Lived-out example: On an annual basis, my husband and I try to set aside a day or weekend entirely devoted to working on our family’s goals based on our family’s mission-statement. With newborns left and right it hasn’t happened every year and that’s okay. I also try to do this on a regular basis with homeschooling, so I can evaluate where each child is at in their passions and abilities. To see how I can help encourage growth and build character. This infuses excitement and purpose into my calling.
Be open. Be open to change, reprioritizing and to next thing God may have for you. You can count on life never staying the same. You can see it in how fast children change and grow. Children enter in a new phase almost as quickly as the exit one. Listen to the Holy Spirt and be open to God as life changes and be willing to say Yes to Him.
3) KNOW YOURSELF
Take comparison off the table. Who are you? How are you gifted? What are you passionate about? How does that play into your calling? What could you do differently to make what you do on a daily-basis more you?
What are you weakness? Do you know your limitations? Be aware of your stress-meter. If your stress-meter is running too high you will be running on empty most of the time because there is no time for anything and yet you’re doing everything.
What can you say no to? So you can be the person you want to be. What are the things only-you can do? And what can you delegate?
Lived-out example: With each additional child (we now have 4) the housework grew greater and greater. I tried using chores charts that you buy at the store and none of them worked for my family. So, I sat down and thought about what would work for me personally and for my kids at their ages. That would be doable and practical. Yes, they are still little. But children are more capable than we realize. I bought a blank calendar and created my own chore-chart. Each child participating in meal clean-up, laundry and regular household chores. This helped dial back my stress-meter and build character in my children. Freeing me to trade-up more moments with my family.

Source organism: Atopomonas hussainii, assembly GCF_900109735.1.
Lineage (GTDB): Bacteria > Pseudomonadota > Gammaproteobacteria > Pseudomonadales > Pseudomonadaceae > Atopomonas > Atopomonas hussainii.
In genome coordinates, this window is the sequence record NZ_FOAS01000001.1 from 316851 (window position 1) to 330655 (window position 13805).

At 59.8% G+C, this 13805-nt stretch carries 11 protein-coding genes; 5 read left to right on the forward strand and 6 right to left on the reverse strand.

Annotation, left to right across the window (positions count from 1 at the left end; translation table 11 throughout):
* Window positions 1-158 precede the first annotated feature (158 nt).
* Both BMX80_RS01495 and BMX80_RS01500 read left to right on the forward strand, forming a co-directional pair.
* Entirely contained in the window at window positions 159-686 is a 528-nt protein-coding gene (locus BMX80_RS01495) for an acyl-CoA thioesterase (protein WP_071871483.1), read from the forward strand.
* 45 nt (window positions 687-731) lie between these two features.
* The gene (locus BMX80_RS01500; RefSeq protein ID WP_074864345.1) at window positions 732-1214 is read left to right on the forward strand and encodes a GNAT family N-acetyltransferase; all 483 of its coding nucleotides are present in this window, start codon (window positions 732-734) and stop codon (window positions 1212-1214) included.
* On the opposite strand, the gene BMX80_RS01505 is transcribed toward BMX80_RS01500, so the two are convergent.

4) KNOW YOUR OTHERS
Who are you called to serve? At home or at work, you’re serving someone. God and others. Know the others. What makes your husband’s day? What are his pet-peeves? How is your oldest child different from your youngest, in a good way? Embrace their differences. Embrace what makes he or she unique. Study them, so you can love them well and so your efforts can go farther.
Lived-out example: My husband feels loved and respected when we all greet him right when he comes home. We’ve turned it into a game. No matter what anyone is doing the moment he walks through the door you are expected to run up to him, give him a hug & kiss and say “Welcome Home!” Whoever reaches Papa first, is deemed 1st, whoever is second is deemed 2nd and so on and so forth. We all laugh. Love is given and received, no matter how our day has gone.
5) KNOW YOUR DISTRACTIONS
Distractions are usually the minor, insignificant things that take up space. They are the lesser-things that eat away at our time and compete for our attention. Intentionality is the key to engaging.
How can you take practical steps to engage? What small sacrifices could you make to be dialed-in?
-Intentionally leaving my phone inside when I go outside to play with my kids.
-Jumping on the trampoline with my kids. Even though it makes me have to go the bathroom.
-Giving up some of my most coveted “rest-time” to play basketball one-on-one with my oldest son or dolls with my oldest daughter.
-Just being with my kids instead of cleaning up behind them.
-Engaging in conversation and asking questions when my kids come to me about something he or she is excited about. Instead of nodding my head, uh huh…
-Sitting with my husband after dinner and chatting over tea about our “days”. While choosing to silence the 10 other things I have to get done before bedtime.
-Taking the Facebook App off my phone. :: I deactivated my Facebook account for a year. Which I would totally recommend for any length of time. It’s healthy to disconnect sometimes from the lesser-things ::
-Turning off all push-notifications (emails, apps, etc). So I won’t be “interrupted” throughout my day by my phone.
-Resisting the urge to check my texts right away if I’m in a face-to-face conversation.